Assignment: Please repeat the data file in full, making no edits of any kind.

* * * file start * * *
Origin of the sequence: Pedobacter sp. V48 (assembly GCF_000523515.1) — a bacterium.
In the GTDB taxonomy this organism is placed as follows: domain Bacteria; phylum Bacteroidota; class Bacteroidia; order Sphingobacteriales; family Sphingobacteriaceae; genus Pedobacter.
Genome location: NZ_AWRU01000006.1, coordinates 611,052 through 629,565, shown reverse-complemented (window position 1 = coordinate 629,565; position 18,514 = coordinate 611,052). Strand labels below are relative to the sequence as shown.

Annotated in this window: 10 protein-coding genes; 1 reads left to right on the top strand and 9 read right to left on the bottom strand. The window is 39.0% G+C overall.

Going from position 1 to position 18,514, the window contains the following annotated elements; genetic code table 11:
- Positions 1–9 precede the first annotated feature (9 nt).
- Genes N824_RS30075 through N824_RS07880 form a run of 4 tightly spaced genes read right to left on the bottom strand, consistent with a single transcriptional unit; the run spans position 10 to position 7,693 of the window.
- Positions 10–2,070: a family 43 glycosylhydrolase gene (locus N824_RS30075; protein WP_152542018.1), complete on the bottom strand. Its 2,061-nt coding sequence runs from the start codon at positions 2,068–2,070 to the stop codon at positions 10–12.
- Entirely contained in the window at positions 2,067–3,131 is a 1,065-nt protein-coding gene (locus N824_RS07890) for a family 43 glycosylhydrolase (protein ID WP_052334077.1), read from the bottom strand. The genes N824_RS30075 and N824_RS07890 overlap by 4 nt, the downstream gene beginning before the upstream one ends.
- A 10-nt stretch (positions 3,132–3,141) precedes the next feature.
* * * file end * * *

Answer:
Origin of the sequence: Pedobacter sp. V48 (assembly GCF_000523515.1) — a bacterium.
In the GTDB taxonomy this organism is placed as follows: domain Bacteria; phylum Bacteroidota; class Bacteroidia; order Sphingobacteriales; family Sphingobacteriaceae; genus Pedobacter.
Genome location: NZ_AWRU01000006.1, coordinates 611,052 through 629,565, shown reverse-complemented (window position 1 = coordinate 629,565; position 18,514 = coordinate 611,052). Strand labels below are relative to the sequence as shown.

Annotated in this window: 10 protein-coding genes; 1 reads left to right on the top strand and 9 read right to left on the bottom strand. The window is 39.0% G+C overall.

Going from position 1 to position 18,514, the window contains the following annotated elements; genetic code table 11:
- Positions 1–9 precede the first annotated feature (9 nt).
- Genes N824_RS30075 through N824_RS07880 form a run of 4 tightly spaced genes read right to left on the bottom strand, consistent with a single transcriptional unit; the run spans position 10 to position 7,693 of the window.
- Positions 10–2,070: a family 43 glycosylhydrolase gene (locus N824_RS30075; protein WP_152542018.1), complete on the bottom strand. Its 2,061-nt coding sequence runs from the start codon at positions 2,068–2,070 to the stop codon at positions 10–12.
- Entirely contained in the window at positions 2,067–3,131 is a 1,065-nt protein-coding gene (locus N824_RS07890) for a family 43 glycosylhydrolase (protein ID WP_052334077.1), read from the bottom strand. The genes N824_RS30075 and N824_RS07890 overlap by 4 nt, the downstream gene beginning before the upstream one ends.
- A 10-nt stretch (positions 3,132–3,141) precedes the next feature.